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Los Angeles Special Olympics Begin

by admin on 30th-July-2015

By Gary Montgomery , Photos by Jon D. Gaede

Jamal Charles, star running back for the Kansas City Chiefs tells his story during opening ceremonies of the Special Olympics on Saturday at the LA Coliseum.

Jamal Charles, star running back for the Kansas City Chiefs tells his story during opening ceremonies of the Special Olympics on Saturday at the LA Coliseum.

Saturday’s opening ceremonies to begin LA2015 Special Olympics was simply incredible. The historic Los Angeles Coliseum, host of the 1932 and 1984 Summer Olympic games could not have been a more perfect venue.

A sold out crowd of 62,388 fans from around the world gathered to cheer, applaud, high five, and hug Special Olympic athletes arriving from every corner of the globe. It’s a celebration like no other in the world.

First Lady of the United States Michelle Obama holds up the Special Olympics symbol as she officially opens the games.

First Lady of the United States Michelle Obama
holds up the Special Olympics symbol as she
officially opens the games.

I had the good fortune to attend the 1984 LA games as a fan and later cover three other Summer Olympics as a media member. I have never experienced the depth of emotion and joy I felt watching the 6,500 Special Olympians from 170 countries file onto the hallowed turf of the Coliseum.

President Obama welcomed the athletes via video from Kenya. He thanked the Special Olympians for being an example of what America’s founding principles are: life, liberty and the pursuit of happiness. Also congratulating them for spreading those principles all over the world through their athletic endeavors.

Los Angeles Mayor, Eric Garcetti graciously welcomed the athletes to his beautiful city and gave way to Tim Shriver, Chairman of the Special Olympics. Tim urged the athletes to seize the moment and find their bravery and embrace what the world has to offer through their athletic involvement.

Next up Shriver introduced his sister former California First Lady, Maria Shriver who told the story of her mother’s vision. “How lucky I am to be introduced by my brother. Because family was everything to my mother. And the five of us Bobby, Timmy, Mark and Anthony, we always knew the Special Olympics was always our mother’s 6th child and maybe her favorite one at that.”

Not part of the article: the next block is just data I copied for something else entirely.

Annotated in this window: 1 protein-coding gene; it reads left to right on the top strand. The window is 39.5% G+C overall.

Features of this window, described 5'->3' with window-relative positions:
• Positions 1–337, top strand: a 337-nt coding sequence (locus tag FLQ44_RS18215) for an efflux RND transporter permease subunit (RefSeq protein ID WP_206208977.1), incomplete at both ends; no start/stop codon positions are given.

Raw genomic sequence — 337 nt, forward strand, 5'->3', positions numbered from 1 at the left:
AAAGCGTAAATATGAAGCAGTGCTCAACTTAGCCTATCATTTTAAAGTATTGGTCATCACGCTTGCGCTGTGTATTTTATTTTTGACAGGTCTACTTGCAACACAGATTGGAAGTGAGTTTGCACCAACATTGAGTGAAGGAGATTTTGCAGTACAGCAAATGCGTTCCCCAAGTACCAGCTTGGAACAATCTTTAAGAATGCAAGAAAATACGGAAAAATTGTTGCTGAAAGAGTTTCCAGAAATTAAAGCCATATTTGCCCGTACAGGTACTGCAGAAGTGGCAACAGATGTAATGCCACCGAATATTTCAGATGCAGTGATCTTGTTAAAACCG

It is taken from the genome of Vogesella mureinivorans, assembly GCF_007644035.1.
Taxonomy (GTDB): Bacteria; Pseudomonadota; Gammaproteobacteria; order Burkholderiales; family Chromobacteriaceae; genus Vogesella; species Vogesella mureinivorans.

Eunice Kennedy Shriver gave birth to the Special Olympics movement nearly 50 years ago with a small gathering in her backyard. It became her passion. She nurtured it and grew it into the global force that it is today.

I was particularly moved by Jamal Charles’ story. Now a star running back for the NFL’s Kansas City Chiefs, Charles described his childhood struggles with a learning disability. Being afraid because of his intellectual deficiencies and getting an opportunity to participate in the Special Olympics then finding talent he didn’t know he had. Today, Charles has been an academic and athletic standout at the University of Texas, played 8 seasons with the Chiefs, been selected to four Pro Bowls and earned numerous other athletic awards.

Gold Medal winner Rafer Johnson accepts the Special Olympics torch to light Olympic flame signaling the beginning of the games.

Gold Medal winner Rafer Johnson accepts the
Special Olympics torch to light Olympic flame
signaling the beginning of the games.

Even more inspiring was the story of Tim Harris, an active Special Olympic athlete and Restaurant owner. Tim dreamed of owning a restaurant since he was 14 years old. He now owns Tim’s Place in Albuquerque, NM. “At my restaurant, we serve more than food. We serve breakfast, lunch and hugs. Since 2010, we have given out 72,000 hugs! Because who doesn’t need a hug”? Tim then introduced the First Lady of the United States Michelle Obama.

Obama stressed the unifying quality of the games. How Special Olympians come together and help each other overcome their individual challenges. She explained how their struggles should serve as an example to everyone how powerful unity can be. “I want you to know that all of the people won’t just be cheering for you, they will be learning from you. They will be inspired by you. And they will be reminded that at our core, we all want the same things. A sense of pride in who we are. And a belief that we can reach our dreams no matter what challenges we face”.

And then came those magical words: “Let the games begin”.

Over the next nine days nearly 7000 Special Olympians from 170 countries will compete in 29 sports at venues throughout southern California. It is an incredible experience to watch these Special Olympias give their all in the spirit of competition. It changes hearts!

Category: I.E. Sports, Profiles.
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